Norwegian necromantic/noise rockers Arabrot performed at the Shacklewell Arms on Halloween, as part of their European tour to promote their latest album, 'Solar Anus'.

Pennyblackmusic caught up with band members Kjetil Nernes and Vidar Evensen before the show.


PB: For anyone in the UK not familiar with what you do, can you introduce yourself and tell us a little about your music?

KN: We are called Arabrot and we are a Norwegian noise rock act. We’ve been going for ten years this year. We’re a touring band and we’ve released five albums. We’re touring at the moment to promote our latest, 'Solar Anus'. Critically it’s gone down very well.

PB: Do you prefer touring or being in the studio?

KN: Those two worlds are so different – it’s very hard to compare them. For me personally and artistically the most important thing is to produce something. Create some art, whatever. Your mission is to put stuff out there. I’m comfortable with touring – I enjoy it very much. But like I said before, it’s very hard to compare the two aspects as they are the opposite of each other.

PB: Critics have claimed that 'Solar Anus' is your best album yet. Would you agree?

KN: Yes I do. Absolutely. All our albums so far have culminated towards what is 'Solar Anus'. We’ve properly found the soul and the shape of Arabrot now.

PB: 'Solar Anus' was produced by Steve Albini. How did you find working with him?

KN: He’s an interesting fellow, a real character to be around. It was great working with him. It was hard at times and some people find him hard to work with, but we enjoyed it.

PB: Was he difficult at times?

VE: No, as long as you know what you have to do. He has a certain way of recording – as long as you know what you’re supposed to be doing when you’re in the studio he’s great. We liked him.

PB: To what extent did he influence the sound of the album?

KN: It’s us making the music. We wrote it and played the music – the ideas were ours. He didn’t shape the sound of the album but we had that already. We were there to make some music and he was there to record the album.

VE: He has his job. He is professional, like a mechanic. He captured it really well and he was fun to work with.

PB: The lyrics on 'Solar Anus' are really very intelligent. People might not be expecting that from a noise rock band. Can you tell us about some of the themes of the album?

KN: Well first of all, thank you. There are a lot of different themes in there, representing the high and the low. I’m really into the duality of the world – heaven at one extreme, and then the seedy filth at the bottom.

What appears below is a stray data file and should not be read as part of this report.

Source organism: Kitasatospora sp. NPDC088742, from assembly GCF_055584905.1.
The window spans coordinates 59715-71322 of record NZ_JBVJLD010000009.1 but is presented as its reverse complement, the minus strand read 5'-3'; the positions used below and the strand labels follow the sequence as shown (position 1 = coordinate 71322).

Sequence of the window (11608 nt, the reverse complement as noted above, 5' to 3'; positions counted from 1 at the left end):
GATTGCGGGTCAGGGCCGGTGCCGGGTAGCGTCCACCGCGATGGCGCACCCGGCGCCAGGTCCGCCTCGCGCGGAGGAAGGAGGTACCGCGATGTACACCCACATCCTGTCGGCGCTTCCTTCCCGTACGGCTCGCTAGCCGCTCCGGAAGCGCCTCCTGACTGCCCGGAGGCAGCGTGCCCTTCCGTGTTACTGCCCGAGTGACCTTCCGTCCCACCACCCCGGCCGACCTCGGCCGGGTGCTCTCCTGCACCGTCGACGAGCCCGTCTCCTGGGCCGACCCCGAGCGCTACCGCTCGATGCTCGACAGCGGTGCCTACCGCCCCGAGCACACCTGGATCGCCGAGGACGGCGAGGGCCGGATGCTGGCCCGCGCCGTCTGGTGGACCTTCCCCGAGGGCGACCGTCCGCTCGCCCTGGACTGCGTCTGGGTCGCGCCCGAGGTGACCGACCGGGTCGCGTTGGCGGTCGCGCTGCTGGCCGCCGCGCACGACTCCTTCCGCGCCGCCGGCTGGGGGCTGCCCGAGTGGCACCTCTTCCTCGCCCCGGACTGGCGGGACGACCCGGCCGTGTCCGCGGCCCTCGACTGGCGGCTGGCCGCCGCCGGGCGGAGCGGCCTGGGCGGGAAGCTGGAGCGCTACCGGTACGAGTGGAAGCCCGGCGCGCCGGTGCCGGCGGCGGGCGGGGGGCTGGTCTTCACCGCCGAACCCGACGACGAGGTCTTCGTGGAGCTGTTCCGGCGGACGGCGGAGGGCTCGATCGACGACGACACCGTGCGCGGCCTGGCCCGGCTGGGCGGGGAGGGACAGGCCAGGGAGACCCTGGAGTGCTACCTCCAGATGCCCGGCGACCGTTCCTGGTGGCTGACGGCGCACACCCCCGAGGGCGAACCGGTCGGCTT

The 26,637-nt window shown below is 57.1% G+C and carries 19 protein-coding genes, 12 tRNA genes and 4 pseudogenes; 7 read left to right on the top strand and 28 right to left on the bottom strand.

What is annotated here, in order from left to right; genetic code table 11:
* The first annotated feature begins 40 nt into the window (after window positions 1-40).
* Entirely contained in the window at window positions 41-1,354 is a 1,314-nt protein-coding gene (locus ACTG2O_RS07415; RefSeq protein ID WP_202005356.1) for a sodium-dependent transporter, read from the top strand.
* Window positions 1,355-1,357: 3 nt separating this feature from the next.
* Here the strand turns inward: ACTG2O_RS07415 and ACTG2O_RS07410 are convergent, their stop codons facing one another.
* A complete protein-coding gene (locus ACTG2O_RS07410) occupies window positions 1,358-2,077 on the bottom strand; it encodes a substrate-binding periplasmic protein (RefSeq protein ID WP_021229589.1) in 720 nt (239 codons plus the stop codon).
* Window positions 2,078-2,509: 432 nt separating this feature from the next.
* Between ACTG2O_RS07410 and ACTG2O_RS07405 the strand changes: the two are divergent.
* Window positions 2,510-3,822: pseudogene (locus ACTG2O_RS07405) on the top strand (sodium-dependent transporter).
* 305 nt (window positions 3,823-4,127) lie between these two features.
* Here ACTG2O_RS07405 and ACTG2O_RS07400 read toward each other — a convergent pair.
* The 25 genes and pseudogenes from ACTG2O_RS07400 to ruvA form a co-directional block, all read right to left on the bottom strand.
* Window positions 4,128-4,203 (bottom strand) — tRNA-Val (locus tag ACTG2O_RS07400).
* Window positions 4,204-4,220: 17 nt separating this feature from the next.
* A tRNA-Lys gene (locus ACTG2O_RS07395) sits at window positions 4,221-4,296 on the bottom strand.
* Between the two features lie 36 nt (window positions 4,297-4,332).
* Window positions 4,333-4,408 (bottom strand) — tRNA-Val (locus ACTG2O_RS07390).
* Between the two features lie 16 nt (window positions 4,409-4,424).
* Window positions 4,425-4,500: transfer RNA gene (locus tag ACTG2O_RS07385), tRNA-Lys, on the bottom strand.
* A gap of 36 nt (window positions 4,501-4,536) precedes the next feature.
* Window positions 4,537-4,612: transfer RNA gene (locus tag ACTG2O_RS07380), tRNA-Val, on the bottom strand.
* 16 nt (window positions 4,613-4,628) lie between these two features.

I was very influenced by the French writer and philosopher Georges Bataille. It’s not a concept album by any means, but there are many themes and jokes in there. I picked up a lot of references from art and literature, and they’re all in there to be found!

PB: Do you worry that people might be put off by the title of the album?

KN: To be honest, we’re not worried about those kinds of people. In Germany occasionally people don’t get it, but here in the UK people always do. It’s almost like a little joke we’re having. And usually people get it.

The first track is called 'Solar Anus' which is from Georges Bataille. The second track is called 'And The Ass Had Spoken' which is actually from the Bible, and so it goes on through the album.

VE: If anyone was offended by it, or thought we are some kind of joke act – that’s their problem, not ours.

PB: The music on 'Solar Anus' sounds very rich and densely layered. Is that sound difficult to reproduce on stage as a two-piece?

KN: No, not at all. It’s very simple what we do. It’s not hard to do live. That was the whole point of doing the album this way really. There is no bass on there, just baritone guitar and drums. We get other people in to help if we need them.

PB: Do you work better as a duo?

KN: We’ve been together for ten years now. We get on well together.

VE: Yeah, we get on well together, work well together – and that’s where the creativity comes from. Bouncing ideas off each other.

PB: Were you happy to be nominated for the Norwegian Grammy in 2009?

KN: I thought it was great! It felt like kind of a joke in a way. Very unexpected.

I never thought of myself as a “metal guy” before, but I was happy about it.

PB: How has the tour been going?

KN: It has been going fairly well, I’d say. We’ve had a great time with Dethscalator, who are supporting us. There’ve been ups and downs, but that’s always how it goes. Turnout-wise it’s been really good. It’s really busy here tonight – I’m looking forward to the show.

PB: And finally, what’s next for Arabrot?

KN: Right now, we’re concentrating on the tour – working hard to promote the album that is out.

We’ve recorded a very special EP that will be coming out. It's very different from anything we’ve done before.

PB: Special in what way?

KN: It sounds a lot like Arabrot, without sounding like Arabrot at the same time. Or even the other way round!

PB: When is it coming out?

KN: Within the next half-year hopefully. For the next half-year we’ll be touring, then bringing out the EP.

We’ll probably start working on some new songs soon for another album. We like getting in the studio.

PB: Will you be working with Steve Albini again for the next album?

KN. Yes. This time round we’ve figured out how things work with him. We tried a few things out, played with ideas, and I’m pretty confident already how I want the next album to be, sound-wise. So we’ve got it all figured!

The last album 'Revenge' was very different. And then we made the latest album 'Solar Anus' and we’re very proud of it!

PB: Thank you.











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